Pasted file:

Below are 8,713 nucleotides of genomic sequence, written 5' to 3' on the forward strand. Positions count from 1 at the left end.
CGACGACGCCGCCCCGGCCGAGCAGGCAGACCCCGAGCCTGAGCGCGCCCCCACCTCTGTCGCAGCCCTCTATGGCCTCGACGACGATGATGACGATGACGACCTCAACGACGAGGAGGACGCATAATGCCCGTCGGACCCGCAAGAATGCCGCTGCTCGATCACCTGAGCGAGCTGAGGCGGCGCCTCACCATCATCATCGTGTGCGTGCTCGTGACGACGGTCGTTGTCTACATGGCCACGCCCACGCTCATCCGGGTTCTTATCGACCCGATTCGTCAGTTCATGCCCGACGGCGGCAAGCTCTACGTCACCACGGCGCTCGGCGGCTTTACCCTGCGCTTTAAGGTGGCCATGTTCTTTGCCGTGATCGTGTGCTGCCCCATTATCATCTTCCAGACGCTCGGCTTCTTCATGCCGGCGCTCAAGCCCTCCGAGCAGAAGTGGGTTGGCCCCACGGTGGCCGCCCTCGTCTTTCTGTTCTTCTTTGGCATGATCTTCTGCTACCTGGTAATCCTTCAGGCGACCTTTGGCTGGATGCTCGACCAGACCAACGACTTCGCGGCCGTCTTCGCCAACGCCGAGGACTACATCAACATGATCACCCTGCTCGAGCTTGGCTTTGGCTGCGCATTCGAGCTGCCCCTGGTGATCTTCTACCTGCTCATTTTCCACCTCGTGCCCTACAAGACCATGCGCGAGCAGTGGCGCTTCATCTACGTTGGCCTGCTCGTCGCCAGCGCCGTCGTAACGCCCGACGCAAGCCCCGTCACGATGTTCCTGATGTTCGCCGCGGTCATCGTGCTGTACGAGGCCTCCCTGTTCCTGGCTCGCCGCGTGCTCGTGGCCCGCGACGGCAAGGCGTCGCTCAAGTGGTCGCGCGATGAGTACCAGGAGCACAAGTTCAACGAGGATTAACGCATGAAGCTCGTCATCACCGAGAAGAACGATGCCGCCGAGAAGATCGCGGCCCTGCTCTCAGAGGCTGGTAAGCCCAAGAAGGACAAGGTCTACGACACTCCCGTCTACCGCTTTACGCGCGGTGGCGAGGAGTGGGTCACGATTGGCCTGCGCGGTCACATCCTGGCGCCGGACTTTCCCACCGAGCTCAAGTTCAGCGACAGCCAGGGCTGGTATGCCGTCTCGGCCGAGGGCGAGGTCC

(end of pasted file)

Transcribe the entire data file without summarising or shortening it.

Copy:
Below are 8,713 nucleotides of genomic sequence, written 5' to 3' on the forward strand. Positions count from 1 at the left end.
CGACGACGCCGCCCCGGCCGAGCAGGCAGACCCCGAGCCTGAGCGCGCCCCCACCTCTGTCGCAGCCCTCTATGGCCTCGACGACGATGATGACGATGACGACCTCAACGACGAGGAGGACGCATAATGCCCGTCGGACCCGCAAGAATGCCGCTGCTCGATCACCTGAGCGAGCTGAGGCGGCGCCTCACCATCATCATCGTGTGCGTGCTCGTGACGACGGTCGTTGTCTACATGGCCACGCCCACGCTCATCCGGGTTCTTATCGACCCGATTCGTCAGTTCATGCCCGACGGCGGCAAGCTCTACGTCACCACGGCGCTCGGCGGCTTTACCCTGCGCTTTAAGGTGGCCATGTTCTTTGCCGTGATCGTGTGCTGCCCCATTATCATCTTCCAGACGCTCGGCTTCTTCATGCCGGCGCTCAAGCCCTCCGAGCAGAAGTGGGTTGGCCCCACGGTGGCCGCCCTCGTCTTTCTGTTCTTCTTTGGCATGATCTTCTGCTACCTGGTAATCCTTCAGGCGACCTTTGGCTGGATGCTCGACCAGACCAACGACTTCGCGGCCGTCTTCGCCAACGCCGAGGACTACATCAACATGATCACCCTGCTCGAGCTTGGCTTTGGCTGCGCATTCGAGCTGCCCCTGGTGATCTTCTACCTGCTCATTTTCCACCTCGTGCCCTACAAGACCATGCGCGAGCAGTGGCGCTTCATCTACGTTGGCCTGCTCGTCGCCAGCGCCGTCGTAACGCCCGACGCAAGCCCCGTCACGATGTTCCTGATGTTCGCCGCGGTCATCGTGCTGTACGAGGCCTCCCTGTTCCTGGCTCGCCGCGTGCTCGTGGCCCGCGACGGCAAGGCGTCGCTCAAGTGGTCGCGCGATGAGTACCAGGAGCACAAGTTCAACGAGGATTAACGCATGAAGCTCGTCATCACCGAGAAGAACGATGCCGCCGAGAAGATCGCGGCCCTGCTCTCAGAGGCTGGTAAGCCCAAGAAGGACAAGGTCTACGACACTCCCGTCTACCGCTTTACGCGCGGTGGCGAGGAGTGGGTCACGATTGGCCTGCGCGGTCACATCCTGGCGCCGGACTTTCCCACCGAGCTCAAGTTCAGCGACAGCCAGGGCTGGTATGCCGTCTCGGCCGAGGGCGAGGTCC